One of the city's last links with its agricultural past has been severed. The City Council has adopted an ordinance changing most of the city's agricultural zones to residential.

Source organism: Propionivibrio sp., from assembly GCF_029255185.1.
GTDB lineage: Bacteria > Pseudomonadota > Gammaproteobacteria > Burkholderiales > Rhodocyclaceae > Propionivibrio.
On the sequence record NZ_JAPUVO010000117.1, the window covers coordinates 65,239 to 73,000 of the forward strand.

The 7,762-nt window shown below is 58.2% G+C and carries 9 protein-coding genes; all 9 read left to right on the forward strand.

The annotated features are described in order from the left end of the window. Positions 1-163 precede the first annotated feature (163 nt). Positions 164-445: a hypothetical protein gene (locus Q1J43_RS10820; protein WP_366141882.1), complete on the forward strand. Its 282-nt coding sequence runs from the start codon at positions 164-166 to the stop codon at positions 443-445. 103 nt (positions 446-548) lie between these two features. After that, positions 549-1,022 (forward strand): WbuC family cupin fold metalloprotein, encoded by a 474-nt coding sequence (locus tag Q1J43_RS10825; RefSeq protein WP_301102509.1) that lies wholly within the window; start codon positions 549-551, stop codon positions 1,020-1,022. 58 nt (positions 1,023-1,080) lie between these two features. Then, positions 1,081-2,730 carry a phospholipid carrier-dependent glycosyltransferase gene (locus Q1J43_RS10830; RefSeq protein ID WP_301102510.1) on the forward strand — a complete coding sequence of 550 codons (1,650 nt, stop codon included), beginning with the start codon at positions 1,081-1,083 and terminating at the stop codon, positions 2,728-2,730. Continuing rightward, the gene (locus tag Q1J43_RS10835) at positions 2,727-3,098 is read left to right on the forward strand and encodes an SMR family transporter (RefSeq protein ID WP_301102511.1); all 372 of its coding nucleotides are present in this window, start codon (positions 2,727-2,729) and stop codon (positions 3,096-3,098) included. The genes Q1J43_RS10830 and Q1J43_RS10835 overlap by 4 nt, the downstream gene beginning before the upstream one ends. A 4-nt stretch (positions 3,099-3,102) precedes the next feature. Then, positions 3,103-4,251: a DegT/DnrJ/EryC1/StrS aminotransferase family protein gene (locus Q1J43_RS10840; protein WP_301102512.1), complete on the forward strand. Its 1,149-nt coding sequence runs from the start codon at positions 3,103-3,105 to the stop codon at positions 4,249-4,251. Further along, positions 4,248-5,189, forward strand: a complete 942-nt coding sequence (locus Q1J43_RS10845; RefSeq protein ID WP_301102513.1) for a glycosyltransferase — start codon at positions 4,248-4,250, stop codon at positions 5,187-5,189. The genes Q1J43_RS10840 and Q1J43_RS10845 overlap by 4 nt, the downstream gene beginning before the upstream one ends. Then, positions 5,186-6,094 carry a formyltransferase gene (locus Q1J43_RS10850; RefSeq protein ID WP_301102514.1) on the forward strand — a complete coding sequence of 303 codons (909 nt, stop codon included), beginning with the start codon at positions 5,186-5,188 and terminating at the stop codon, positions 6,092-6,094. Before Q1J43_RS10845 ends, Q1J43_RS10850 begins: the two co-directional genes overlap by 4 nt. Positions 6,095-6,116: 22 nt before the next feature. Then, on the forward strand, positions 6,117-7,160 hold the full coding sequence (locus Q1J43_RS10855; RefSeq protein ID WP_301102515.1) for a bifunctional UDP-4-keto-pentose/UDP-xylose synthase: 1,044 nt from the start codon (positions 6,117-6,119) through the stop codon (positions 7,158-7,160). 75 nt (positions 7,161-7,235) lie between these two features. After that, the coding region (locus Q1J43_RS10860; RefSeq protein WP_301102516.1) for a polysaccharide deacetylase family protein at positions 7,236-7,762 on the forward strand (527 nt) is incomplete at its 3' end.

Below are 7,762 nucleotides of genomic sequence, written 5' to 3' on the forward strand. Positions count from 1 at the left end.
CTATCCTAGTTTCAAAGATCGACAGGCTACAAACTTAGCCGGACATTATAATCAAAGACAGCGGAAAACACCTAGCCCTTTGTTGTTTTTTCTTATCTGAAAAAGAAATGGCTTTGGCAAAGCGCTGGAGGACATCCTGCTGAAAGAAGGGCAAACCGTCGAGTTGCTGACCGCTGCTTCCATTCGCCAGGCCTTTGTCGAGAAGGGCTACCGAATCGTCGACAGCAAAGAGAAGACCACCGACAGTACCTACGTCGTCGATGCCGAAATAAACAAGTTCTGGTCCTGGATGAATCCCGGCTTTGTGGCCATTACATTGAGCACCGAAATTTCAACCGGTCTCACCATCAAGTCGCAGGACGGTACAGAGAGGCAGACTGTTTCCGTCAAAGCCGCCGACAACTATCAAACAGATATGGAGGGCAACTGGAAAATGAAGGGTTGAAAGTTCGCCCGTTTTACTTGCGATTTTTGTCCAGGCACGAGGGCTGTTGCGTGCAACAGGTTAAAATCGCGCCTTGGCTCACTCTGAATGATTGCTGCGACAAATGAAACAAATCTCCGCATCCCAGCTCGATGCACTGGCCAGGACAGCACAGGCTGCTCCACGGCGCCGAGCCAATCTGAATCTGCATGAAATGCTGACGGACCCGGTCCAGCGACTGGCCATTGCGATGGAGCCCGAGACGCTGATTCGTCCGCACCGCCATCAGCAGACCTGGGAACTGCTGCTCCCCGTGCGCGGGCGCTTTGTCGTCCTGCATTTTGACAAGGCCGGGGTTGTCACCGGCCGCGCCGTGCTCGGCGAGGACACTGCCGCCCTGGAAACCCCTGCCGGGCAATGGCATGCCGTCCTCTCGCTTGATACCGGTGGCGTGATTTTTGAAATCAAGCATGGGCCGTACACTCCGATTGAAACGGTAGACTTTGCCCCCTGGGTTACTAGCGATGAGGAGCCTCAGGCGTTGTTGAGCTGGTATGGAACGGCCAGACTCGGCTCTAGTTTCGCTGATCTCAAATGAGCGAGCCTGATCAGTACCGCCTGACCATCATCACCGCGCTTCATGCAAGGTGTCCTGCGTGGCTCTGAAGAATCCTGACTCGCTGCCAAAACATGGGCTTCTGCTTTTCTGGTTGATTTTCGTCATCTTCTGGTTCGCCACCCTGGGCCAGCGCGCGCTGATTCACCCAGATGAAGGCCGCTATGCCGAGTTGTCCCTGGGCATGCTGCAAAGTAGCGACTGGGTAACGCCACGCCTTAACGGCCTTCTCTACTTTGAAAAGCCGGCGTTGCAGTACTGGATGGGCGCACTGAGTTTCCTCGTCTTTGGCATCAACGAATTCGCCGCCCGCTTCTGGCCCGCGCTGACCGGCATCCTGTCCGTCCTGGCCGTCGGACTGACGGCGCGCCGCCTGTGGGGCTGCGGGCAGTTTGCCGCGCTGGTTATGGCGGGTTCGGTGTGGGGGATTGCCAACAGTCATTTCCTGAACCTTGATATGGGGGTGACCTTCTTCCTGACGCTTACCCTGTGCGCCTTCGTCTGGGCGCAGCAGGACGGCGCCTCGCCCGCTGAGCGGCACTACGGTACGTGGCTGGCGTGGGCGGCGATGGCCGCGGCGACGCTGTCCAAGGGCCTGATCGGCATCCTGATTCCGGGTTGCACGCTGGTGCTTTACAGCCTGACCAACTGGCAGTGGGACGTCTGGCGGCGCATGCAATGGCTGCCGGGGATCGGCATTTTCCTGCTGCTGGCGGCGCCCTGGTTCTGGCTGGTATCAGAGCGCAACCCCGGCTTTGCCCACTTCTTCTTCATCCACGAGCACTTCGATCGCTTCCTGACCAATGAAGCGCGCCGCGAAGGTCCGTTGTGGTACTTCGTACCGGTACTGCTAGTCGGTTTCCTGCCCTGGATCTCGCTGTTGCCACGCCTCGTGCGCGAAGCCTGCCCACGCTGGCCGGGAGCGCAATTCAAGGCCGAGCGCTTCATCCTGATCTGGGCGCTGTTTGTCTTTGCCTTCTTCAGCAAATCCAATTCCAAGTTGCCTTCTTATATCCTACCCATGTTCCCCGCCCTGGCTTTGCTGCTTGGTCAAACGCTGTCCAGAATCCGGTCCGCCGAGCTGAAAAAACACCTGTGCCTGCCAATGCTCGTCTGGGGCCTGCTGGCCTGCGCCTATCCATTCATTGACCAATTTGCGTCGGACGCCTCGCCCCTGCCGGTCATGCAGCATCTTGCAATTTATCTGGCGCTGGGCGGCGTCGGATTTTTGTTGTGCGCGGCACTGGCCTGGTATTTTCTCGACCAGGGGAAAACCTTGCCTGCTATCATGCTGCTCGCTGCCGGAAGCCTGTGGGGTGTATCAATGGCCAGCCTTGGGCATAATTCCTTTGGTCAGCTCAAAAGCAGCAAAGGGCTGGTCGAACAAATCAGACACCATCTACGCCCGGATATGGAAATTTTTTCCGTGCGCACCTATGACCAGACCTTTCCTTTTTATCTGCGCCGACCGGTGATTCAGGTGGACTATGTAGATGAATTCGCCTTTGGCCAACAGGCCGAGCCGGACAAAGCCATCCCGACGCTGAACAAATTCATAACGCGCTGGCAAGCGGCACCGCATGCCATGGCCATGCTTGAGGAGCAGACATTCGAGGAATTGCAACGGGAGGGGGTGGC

Much of the 1.6-square-mile city is already covered with housing, but a few pockets of land are still zoned for agriculture, permitting a variety of uses and development. In some cases, people living in single-family homes on lots zoned for agriculture have been allowed to keep farm animals like chickens and goats. But in recent months, said City Manager B. Eugene Romig, there have been a few complaints about the animals so the council decided to update the zoning laws and eliminate the agriculture zone. Homeowners in the areas rezoned as residential will have to get rid of farm animals.